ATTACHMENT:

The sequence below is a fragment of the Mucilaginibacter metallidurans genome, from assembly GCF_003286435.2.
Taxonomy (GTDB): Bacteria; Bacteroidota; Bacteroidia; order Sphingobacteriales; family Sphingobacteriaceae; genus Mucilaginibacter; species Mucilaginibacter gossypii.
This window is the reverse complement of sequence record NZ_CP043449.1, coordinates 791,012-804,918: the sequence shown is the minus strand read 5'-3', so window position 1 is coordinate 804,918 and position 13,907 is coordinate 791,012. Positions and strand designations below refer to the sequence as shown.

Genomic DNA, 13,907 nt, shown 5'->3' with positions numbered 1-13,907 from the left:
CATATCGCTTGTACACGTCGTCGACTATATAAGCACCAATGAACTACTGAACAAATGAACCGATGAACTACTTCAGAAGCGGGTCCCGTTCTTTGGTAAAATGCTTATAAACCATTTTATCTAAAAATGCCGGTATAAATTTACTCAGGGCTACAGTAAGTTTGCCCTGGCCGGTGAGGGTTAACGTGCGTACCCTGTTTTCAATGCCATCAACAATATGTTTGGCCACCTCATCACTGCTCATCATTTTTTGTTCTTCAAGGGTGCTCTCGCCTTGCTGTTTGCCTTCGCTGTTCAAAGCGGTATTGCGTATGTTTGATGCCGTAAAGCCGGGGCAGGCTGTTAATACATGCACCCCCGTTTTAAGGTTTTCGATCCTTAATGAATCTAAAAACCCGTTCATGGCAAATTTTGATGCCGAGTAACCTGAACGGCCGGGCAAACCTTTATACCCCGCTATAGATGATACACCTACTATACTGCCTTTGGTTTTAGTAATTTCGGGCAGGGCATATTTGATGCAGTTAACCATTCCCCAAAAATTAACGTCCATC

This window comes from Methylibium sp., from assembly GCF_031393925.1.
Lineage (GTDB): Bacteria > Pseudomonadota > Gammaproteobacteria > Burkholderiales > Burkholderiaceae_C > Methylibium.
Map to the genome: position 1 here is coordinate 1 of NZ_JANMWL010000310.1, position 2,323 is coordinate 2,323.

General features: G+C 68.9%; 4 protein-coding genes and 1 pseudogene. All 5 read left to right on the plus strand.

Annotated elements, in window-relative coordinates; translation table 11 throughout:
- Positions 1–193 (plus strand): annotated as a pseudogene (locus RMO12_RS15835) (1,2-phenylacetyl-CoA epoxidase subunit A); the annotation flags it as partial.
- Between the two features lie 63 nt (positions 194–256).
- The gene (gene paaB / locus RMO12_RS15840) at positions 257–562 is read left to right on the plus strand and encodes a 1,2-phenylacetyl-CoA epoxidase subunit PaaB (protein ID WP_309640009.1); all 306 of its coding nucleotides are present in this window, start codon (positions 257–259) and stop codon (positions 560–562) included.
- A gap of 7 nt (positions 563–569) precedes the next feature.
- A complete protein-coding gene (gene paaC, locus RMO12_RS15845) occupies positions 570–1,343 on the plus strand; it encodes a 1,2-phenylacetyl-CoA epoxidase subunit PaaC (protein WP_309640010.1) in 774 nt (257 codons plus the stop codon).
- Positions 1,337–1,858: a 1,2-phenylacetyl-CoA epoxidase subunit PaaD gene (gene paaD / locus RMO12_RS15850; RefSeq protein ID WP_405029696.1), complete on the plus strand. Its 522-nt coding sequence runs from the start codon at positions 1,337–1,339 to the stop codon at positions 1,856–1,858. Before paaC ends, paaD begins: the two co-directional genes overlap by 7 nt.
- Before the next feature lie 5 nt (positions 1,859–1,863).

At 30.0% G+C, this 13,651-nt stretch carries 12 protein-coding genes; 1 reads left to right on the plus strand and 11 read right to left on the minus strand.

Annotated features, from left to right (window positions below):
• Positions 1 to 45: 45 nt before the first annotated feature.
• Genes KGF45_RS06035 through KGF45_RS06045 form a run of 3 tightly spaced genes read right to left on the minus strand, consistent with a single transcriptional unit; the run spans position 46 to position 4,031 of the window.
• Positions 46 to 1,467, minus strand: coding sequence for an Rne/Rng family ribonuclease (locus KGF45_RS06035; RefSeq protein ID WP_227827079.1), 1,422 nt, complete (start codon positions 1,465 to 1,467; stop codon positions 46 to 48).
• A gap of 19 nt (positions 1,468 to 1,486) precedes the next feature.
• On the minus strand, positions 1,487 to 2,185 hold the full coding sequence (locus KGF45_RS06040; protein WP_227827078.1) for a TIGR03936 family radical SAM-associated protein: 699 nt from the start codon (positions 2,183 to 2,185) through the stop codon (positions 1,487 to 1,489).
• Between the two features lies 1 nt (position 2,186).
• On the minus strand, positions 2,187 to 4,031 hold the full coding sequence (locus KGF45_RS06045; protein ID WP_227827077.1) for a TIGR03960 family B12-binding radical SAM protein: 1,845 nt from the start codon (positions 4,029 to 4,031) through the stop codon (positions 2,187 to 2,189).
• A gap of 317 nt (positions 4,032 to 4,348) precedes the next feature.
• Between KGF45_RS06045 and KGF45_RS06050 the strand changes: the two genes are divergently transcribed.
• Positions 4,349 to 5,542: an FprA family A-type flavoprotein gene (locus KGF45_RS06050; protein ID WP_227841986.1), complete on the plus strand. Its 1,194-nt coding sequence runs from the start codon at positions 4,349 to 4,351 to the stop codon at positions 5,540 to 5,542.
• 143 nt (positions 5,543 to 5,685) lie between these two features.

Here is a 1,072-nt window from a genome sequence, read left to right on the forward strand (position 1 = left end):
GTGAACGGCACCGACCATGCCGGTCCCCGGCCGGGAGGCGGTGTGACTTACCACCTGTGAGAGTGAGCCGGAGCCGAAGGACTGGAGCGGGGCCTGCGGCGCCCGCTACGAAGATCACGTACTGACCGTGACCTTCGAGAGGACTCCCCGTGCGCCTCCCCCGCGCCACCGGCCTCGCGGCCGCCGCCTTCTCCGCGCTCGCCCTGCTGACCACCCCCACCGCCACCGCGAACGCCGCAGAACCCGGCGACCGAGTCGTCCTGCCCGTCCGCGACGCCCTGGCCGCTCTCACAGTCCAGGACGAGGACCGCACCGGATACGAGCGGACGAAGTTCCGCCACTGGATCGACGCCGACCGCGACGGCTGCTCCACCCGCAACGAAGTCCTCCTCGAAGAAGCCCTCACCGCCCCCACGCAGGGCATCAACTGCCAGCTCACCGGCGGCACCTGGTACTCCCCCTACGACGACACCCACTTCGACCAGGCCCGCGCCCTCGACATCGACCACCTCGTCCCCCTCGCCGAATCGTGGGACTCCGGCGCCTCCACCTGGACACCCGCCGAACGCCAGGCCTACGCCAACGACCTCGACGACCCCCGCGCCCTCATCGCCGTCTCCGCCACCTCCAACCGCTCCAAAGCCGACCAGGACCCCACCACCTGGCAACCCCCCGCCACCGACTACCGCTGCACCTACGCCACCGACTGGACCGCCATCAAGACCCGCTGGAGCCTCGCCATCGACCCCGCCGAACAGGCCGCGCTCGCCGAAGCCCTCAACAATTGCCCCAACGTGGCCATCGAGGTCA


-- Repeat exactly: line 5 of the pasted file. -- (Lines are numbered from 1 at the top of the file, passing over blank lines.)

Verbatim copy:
CATATCGCTTGTACACGTCGTCGACTATATAAGCACCAATGAACTACTGAACAAATGAACCGATGAACTACTTCAGAAGCGGGTCCCGTTCTTTGGTAAAATGCTTATAAACCATTTTATCTAAAAATGCCGGTATAAATTTACTCAGGGCTACAGTAAGTTTGCCCTGGCCGGTGAGGGTTAACGTGCGTACCCTGTTTTCAATGCCATCAACAATATGTTTGGCCACCTCATCACTGCTCATCATTTTTTGTTCTTCAAGGGTGCTCTCGCCTTGCTGTTTGCCTTCGCTGTTCAAAGCGGTATTGCGTATGTTTGATGCCGTAAAGCCGGGGCAGGCTGTTAATACATGCACCCCCGTTTTAAGGTTTTCGATCCTTAATGAATCTAAAAACCCGTTCATGGCAAATTTTGATGCCGAGTAACCTGAACGGCCGGGCAAACCTTTATACCCCGCTATAGATGATACACCTACTATACTGCCTTTGGTTTTAGTAATTTCGGGCAGGGCATATTTGATGCAGTTAACCATTCCCCAAAAATTAACGTCCATC